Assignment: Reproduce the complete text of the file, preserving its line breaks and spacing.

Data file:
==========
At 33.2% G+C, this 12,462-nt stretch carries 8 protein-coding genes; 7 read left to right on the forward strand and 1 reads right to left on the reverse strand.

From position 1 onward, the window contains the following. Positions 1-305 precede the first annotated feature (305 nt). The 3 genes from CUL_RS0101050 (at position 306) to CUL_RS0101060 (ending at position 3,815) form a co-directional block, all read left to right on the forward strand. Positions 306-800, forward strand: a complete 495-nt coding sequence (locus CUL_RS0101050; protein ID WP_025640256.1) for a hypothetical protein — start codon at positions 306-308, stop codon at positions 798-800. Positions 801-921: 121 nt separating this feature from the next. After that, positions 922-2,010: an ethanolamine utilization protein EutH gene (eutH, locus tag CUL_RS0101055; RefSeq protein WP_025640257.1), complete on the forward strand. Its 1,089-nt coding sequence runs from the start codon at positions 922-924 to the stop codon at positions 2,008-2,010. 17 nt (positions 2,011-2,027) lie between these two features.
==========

At 33.2% G+C, this 12,462-nt stretch carries 8 protein-coding genes; 7 read left to right on the forward strand and 1 reads right to left on the reverse strand.

From position 1 onward, the window contains the following. Positions 1-305 precede the first annotated feature (305 nt). The 3 genes from CUL_RS0101050 (at position 306) to CUL_RS0101060 (ending at position 3,815) form a co-directional block, all read left to right on the forward strand. Positions 306-800, forward strand: a complete 495-nt coding sequence (locus CUL_RS0101050; protein ID WP_025640256.1) for a hypothetical protein — start codon at positions 306-308, stop codon at positions 798-800. Positions 801-921: 121 nt separating this feature from the next. After that, positions 922-2,010: an ethanolamine utilization protein EutH gene (eutH, locus tag CUL_RS0101055; RefSeq protein WP_025640257.1), complete on the forward strand. Its 1,089-nt coding sequence runs from the start codon at positions 922-924 to the stop codon at positions 2,008-2,010. 17 nt (positions 2,011-2,027) lie between these two features.